The European Union attempted to tackle the issue of medical device security years before FDA. EU’s approach was to retrofit the standard IT rules to the medical device industry while giving manufactures a great degree of discretion in defining an acceptable risk threshold. As a result, we are dealing with a set of guidelines that lack cohesion and normalization.
On the other hand, the security industry has offered piecemeal solutions which are reflective of its own tribal, fragmented nature. There are vendors who offer boutique approaches like deception tools (using honeypots and decoy systems) to “fool” the attackers. Such approaches lack imagination because a sophisticated attacker can circumvent these defenses by simply targeting all vulnerable devices, rather than just the easiest.
What would be the reasonable security taxonomy for design and operation of medical devices? As far as medical device development is concerned, security must be an embedded element, not an afterthought. Gartner recommends making “application self-protection a new investment priority, ahead of perimeter and infrastructure protection.” That means addressing the potential weaknesses of firmware and software that run in medical devices.
Both static and dynamic code analysis offer systemic and deep security posture checks with high probability of discovering exceptional operational failures. Intelligent fuzzing techniques can test even theoretically hardened devices and expose deficiencies. Once the systems are deployed in the field, a robust operational model must take control and ensure reasonable network security. Not all medical devices need internet connectivity or direct user input; operators can make certain that their deployment cases are security-justified. Like other mission-critical networks, medical systems must separate the control (management) plane from the data (operational) plane and avoid cross-contamination in case of a security breach in either.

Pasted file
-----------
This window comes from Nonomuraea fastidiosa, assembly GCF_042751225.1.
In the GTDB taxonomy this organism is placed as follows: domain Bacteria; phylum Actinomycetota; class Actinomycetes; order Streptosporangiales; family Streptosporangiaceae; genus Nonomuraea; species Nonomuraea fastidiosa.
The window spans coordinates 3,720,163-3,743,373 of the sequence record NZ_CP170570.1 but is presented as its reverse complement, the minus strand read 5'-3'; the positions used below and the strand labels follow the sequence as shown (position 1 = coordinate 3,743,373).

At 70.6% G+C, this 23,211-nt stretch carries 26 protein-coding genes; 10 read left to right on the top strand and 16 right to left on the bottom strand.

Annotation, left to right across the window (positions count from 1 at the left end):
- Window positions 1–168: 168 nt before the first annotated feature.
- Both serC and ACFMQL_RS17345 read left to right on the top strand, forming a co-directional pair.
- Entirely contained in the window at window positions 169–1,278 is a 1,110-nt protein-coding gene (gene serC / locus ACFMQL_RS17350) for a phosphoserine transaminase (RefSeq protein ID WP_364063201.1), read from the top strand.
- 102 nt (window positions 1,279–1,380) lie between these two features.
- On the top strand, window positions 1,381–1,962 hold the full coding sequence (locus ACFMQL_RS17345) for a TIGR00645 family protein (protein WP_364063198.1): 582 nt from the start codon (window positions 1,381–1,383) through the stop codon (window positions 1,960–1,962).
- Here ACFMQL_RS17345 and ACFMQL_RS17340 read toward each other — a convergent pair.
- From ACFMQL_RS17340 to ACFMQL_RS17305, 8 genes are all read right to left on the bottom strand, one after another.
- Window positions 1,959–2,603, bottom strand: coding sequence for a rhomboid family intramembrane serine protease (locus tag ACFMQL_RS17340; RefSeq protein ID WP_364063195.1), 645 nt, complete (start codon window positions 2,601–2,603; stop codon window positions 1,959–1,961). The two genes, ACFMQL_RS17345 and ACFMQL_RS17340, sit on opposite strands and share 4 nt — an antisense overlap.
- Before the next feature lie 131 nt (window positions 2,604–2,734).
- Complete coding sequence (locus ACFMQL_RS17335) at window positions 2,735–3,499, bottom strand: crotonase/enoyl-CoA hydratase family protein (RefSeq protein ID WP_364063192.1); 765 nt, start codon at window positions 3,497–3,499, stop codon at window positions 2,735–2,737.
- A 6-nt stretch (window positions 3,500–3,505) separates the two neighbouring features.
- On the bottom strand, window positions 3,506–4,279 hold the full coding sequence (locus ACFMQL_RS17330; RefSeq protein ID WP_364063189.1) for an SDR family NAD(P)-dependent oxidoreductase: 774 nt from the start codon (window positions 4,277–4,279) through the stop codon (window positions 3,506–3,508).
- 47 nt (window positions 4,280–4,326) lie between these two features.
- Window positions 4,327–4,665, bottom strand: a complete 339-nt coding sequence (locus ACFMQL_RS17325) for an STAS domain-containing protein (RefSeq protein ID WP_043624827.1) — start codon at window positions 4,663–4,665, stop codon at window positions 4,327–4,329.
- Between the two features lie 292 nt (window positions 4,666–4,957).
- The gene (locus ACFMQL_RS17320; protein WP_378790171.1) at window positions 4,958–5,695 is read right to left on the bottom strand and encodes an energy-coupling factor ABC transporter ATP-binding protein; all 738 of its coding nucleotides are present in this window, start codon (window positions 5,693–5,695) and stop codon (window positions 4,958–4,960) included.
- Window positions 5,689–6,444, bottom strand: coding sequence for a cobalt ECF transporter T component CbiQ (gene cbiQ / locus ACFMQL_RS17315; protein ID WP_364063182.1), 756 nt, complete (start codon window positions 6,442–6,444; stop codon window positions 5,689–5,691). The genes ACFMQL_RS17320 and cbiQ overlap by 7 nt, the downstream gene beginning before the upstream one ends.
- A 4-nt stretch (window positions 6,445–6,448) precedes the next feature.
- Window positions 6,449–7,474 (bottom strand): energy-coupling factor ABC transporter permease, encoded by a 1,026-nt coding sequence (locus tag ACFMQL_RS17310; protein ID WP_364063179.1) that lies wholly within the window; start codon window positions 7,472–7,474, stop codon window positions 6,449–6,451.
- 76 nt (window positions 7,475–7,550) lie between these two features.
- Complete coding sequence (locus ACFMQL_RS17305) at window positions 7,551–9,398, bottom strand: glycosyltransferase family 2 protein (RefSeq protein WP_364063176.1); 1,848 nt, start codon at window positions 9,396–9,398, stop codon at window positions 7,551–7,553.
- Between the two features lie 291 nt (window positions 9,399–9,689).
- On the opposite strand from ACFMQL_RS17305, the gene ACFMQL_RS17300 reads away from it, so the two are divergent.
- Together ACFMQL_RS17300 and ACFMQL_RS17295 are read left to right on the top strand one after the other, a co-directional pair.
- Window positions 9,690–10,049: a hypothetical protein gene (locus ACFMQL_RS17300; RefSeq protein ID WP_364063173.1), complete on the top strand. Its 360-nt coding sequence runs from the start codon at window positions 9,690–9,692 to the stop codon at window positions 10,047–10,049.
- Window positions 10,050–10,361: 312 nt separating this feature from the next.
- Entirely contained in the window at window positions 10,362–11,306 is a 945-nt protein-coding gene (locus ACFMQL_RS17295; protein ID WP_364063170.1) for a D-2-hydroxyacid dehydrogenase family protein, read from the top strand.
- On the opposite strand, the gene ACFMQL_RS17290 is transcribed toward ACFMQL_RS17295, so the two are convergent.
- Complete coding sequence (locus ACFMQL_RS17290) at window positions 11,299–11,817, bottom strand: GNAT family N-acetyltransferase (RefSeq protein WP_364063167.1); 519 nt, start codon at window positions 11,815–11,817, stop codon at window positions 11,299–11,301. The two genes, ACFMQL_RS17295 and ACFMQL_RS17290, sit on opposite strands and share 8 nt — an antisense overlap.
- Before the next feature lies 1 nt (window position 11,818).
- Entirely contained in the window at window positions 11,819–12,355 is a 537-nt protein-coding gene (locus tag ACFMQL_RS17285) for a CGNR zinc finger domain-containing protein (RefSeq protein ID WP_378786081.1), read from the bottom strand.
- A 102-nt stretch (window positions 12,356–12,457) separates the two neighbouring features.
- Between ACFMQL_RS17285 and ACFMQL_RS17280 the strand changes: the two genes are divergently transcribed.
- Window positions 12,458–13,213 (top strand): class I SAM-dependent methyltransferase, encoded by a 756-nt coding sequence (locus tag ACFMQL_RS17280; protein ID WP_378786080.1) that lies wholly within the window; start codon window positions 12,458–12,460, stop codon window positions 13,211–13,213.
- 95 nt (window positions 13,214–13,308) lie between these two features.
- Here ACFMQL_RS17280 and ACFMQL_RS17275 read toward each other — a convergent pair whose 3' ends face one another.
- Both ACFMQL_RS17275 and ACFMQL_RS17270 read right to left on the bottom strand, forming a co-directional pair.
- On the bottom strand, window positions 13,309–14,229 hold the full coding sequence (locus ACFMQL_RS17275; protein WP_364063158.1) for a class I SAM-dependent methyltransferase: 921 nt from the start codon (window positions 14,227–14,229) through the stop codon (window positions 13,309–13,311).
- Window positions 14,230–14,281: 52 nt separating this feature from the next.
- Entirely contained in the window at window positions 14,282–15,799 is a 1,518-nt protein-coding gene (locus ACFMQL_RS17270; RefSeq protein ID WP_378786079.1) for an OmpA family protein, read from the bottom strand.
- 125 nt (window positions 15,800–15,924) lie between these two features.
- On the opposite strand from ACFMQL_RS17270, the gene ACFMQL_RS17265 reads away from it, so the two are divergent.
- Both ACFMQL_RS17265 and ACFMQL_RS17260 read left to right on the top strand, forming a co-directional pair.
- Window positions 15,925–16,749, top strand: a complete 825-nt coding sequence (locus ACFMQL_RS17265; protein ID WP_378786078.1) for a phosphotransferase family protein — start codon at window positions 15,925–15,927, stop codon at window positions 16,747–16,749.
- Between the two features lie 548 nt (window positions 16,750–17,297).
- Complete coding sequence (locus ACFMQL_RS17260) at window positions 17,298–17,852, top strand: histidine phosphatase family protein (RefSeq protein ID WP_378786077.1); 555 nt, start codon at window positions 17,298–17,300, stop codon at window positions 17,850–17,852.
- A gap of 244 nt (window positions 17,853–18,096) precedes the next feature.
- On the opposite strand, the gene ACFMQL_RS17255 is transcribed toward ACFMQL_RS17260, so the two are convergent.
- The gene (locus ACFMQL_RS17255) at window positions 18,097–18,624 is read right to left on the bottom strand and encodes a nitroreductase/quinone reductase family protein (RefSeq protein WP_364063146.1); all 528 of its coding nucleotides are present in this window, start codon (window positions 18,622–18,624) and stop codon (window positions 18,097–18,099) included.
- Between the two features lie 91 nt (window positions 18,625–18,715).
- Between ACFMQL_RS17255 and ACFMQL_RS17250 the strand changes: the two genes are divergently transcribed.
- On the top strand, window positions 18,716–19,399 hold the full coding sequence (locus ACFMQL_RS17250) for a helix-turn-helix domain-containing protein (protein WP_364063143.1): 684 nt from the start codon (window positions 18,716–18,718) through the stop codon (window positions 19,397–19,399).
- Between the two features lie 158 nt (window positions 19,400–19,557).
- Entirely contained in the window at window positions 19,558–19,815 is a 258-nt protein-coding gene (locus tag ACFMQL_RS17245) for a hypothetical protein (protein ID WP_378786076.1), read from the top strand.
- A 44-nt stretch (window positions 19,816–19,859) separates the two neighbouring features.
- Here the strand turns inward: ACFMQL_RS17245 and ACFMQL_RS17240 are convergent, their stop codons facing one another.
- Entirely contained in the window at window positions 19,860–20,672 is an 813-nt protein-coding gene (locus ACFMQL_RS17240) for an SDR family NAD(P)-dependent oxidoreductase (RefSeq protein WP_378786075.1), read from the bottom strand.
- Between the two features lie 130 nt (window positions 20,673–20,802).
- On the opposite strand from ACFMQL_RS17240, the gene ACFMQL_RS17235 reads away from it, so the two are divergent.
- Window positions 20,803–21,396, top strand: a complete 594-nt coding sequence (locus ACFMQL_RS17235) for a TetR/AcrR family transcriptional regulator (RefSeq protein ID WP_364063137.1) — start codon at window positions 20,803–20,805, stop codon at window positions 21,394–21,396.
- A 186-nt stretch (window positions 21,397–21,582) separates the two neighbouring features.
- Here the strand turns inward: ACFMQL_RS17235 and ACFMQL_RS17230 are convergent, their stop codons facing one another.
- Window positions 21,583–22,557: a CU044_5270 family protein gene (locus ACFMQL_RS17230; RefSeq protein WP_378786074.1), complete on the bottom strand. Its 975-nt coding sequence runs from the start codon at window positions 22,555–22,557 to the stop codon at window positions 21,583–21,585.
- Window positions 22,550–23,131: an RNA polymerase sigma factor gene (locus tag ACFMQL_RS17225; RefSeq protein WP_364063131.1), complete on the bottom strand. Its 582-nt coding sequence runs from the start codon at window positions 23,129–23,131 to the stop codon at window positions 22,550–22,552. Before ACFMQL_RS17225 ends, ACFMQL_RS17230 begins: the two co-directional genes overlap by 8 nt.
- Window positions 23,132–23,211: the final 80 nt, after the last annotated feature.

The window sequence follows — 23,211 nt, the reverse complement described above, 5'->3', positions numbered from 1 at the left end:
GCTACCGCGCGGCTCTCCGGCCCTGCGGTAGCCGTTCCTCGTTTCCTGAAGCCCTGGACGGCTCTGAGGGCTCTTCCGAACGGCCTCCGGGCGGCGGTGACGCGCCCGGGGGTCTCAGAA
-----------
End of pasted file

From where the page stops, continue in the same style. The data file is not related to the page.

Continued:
Despite all steps, security is not fool-proof. A comprehensive risk-based approach as an overall operational management philosophy is paramount. Security policies must consider both mitigation as well as residual risk measures. DevOps must concatenate risk mitigation assertions in the risk assessment policy to make sure each procedure or control stated in the risk assessment has a relevant metric contained in the policy. Residual risks (what a mitigation can miss) should also be dovetailed into the deployment model as an exceptional metric. Moreover, vulnerability assessment must be sorted by descending score number on mitigated risk and priority control to objectively determine which controls are most important to audit. As the final step, DevOps must also perform gap analysis to provide protections and safeguards for remediation of risks.
Whitelisting is another effective tool in preventing rogue applications from running in medical services networks. Whitelisting partially addresses failures in authentication and authorization tools, but it is not a cure-all. It is noteworthy to also mention the externalization of IT, which is closely linked to cloud computing. Without hardening medical devices and services, it would be unwise to embrace the model given its pitfalls and uncertainties.
Let’s get the terminology right: any hack is a breach, but not every breach is a hack. While hacking is not uncommon, it normally requires sophisticated manipulation of security controls to gain access to critical data or assume unauthorized control of devices. A breach, on the other hand, is more descriptive of common security failures that we witness today.